Patient Disloyalty: 3 Factors That Diminish Trust in Your Online Support | SYKES Digital Skip to main content
SYKES is now part of Sitel Group®. Visit for more information.

With technology and health increasingly intertwined, MedTech companies are at the forefront of many medical journeys. But with heightened competition, both from new market entrants and established tech giants, the battle for (patient) retention is intensifying. Those who adopt a patient-centric approach, starting now, will have the upper hand.

In our previous article, we explored the MedTech device adoption journey, along with the key concerns voiced by patients. Based on these insights, we’ve identified three critical moments in the support journey where MedTechs risk losing patient trust, and an actionable roadmap to counteract this.

Keep reading to discover how MedTechs can actively support patients and distinguish themselves from the competition.

Trust is a key driver of patient loyalty

Research confirms that trust is one of the most crucial factors impacting patient loyalty. The onboarding stage, in particular, has proven to be a defining moment for establishing trust. Remember, patients are not consumers by choice. A proper onboarding process that generates patient confidence can help patients accept a diagnosis or even feel a sense of ease and relief about a non-desirable situation.

With this in mind, read on to discover the key moments that can make or break your support journey – and what steps to take to improve.

1. Not knowing the strengths and weaknesses of your channels

The key to enhancing MedTech support is to identify the best-suited channel for each step in the support journey. To achieve this, you need to understand the strengths and weaknesses of every channel, as well as which ones are preferred by the patient.

But how does one determine which channels your patients prefer? This is not always so straight forward. The most-used channel, for instance, does not necessarily translate to the most preferred channel. It is important in cases like these not to assume anything: A channel might be most frequently used because patients cannot easily find alternative support options. For this reason, it’s crucial to properly assess your entire customer journey and the data gathered from it to investigate “why” certain channels are under- or over-utilized.

Then, how do you determine which content is ‘best’? Research shows that most patients favor interactive self-service journeys, supplemented with easy-to-navigate, step-by-step guides. Yet, printed guides seem to inspire the most trust. This means they have equal weight in the support journey.

At the same time, while print is the strongest generator of trust, what is ‘written in stone’ is difficult to change and maintain. So, when software updates occur, your printed guide is no longer entirely relevant. Digital assets are much easier to edit, but with multiple channels, message inconsistency quickly becomes an issue. In the end, there is no silver bullet – each channel has pros and cons and needs to be thoughtfully incorporated into the patient journey.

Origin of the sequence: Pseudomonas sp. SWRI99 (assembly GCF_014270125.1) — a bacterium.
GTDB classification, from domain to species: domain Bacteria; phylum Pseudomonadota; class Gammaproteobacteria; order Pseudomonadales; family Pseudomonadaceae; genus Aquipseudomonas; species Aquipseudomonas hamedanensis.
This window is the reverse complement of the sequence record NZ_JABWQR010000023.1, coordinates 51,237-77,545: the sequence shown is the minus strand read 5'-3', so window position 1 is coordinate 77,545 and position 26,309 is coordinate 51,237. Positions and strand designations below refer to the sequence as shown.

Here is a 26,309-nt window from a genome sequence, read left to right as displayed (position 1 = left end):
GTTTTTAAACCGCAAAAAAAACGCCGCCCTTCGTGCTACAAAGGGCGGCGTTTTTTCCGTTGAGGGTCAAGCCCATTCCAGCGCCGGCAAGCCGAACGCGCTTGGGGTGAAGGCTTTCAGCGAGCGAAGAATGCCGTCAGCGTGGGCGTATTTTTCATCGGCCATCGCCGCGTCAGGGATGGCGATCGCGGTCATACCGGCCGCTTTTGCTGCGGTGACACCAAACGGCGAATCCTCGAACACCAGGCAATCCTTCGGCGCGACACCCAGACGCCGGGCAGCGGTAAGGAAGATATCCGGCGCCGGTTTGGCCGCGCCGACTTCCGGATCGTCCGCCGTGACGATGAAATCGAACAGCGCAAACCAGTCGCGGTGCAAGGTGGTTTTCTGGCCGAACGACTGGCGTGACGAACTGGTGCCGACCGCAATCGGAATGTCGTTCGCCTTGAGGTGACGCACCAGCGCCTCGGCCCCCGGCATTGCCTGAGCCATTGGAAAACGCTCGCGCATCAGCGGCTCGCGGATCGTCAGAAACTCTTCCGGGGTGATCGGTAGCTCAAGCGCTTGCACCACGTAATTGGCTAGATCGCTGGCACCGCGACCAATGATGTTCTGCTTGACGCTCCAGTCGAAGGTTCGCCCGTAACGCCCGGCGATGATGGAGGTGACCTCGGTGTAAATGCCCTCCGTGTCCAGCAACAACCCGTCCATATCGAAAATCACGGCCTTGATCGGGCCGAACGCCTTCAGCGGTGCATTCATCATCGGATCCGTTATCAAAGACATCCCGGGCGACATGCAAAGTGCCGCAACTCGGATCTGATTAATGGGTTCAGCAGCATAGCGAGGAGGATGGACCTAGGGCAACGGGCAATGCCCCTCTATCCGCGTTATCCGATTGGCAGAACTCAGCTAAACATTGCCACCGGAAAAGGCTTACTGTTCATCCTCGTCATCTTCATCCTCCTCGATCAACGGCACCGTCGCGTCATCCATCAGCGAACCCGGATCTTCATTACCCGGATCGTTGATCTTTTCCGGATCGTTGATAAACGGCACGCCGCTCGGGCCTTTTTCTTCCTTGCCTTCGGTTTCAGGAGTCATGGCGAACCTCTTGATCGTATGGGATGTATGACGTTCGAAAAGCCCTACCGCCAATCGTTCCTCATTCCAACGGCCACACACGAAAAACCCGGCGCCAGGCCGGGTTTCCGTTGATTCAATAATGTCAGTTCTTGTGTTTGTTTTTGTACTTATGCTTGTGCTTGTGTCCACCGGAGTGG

In this table, we have mapped out the strengths and weaknesses of frequent support channels used by MedTechs:

2. Failing to transfer trust between channels

Meeting patients where they are, on the channel they choose, is a critical element of enhancing trust in the support journey. MedTech companies can bring this to the next level by strategically transferring trust between channels.

For example, as printed material typically generates the most trust, by connecting printed and online manuals, trust can be transferred from a physical to a digital channel. For instance, scanning a QR code can take a patient directly to the respective support page or interactive tutorial. By leveraging this method, you are capturing patients’ trust but releasing them from the heavy booklet they hold in their hands.

Being able to shift seamlessly between channels creates a positive experience but being able to transfer seamlessly – and directly – between support assets can be even more impactful.

Understand your user experience from a patients’ perspective. Get the key insights encouraging device adoption and long-term loyalty from modern-day MedTech consumers.

3. Not speaking your patients’ language

An issue within the tech (not just MedTech) space is that we become so accustomed to the jargon associated with our products or services that we lose touch with how our customers speak. But to support patients in need, MedTechs must understand – and use – their patient’s language. Cumbersome jargon will not help patients, nor Googles’ search engines.

Our own user research confirmed that when looking for online support, patients frequently used terms such as ‘troubleshooting’ or ‘problem’. But these terms were not mirrored by brands. The disconnect led to poor support findability. In medical situations, poor visibility can at best be an inconvenience; at worse, a potentially dangerous situation.

In our previous Consumer MedTech Report, you can learn more about speaking your patient’s language and how to embed SEO into your MedTech support strategy.


MedTechs are well-positioned to shape the future of health – if they carefully plan the support journey, keeping patients at the forefront of every decision. Those who understand patients’ concerns and take calculated steps to ease them will enhance patient trust, drive loyalty, and outpace the competition.

Would you like to learn more? Download the entire eBook or request a free strategy session with one of our MedTech and CX experts.

Share via
Copy link
Powered by Social Snap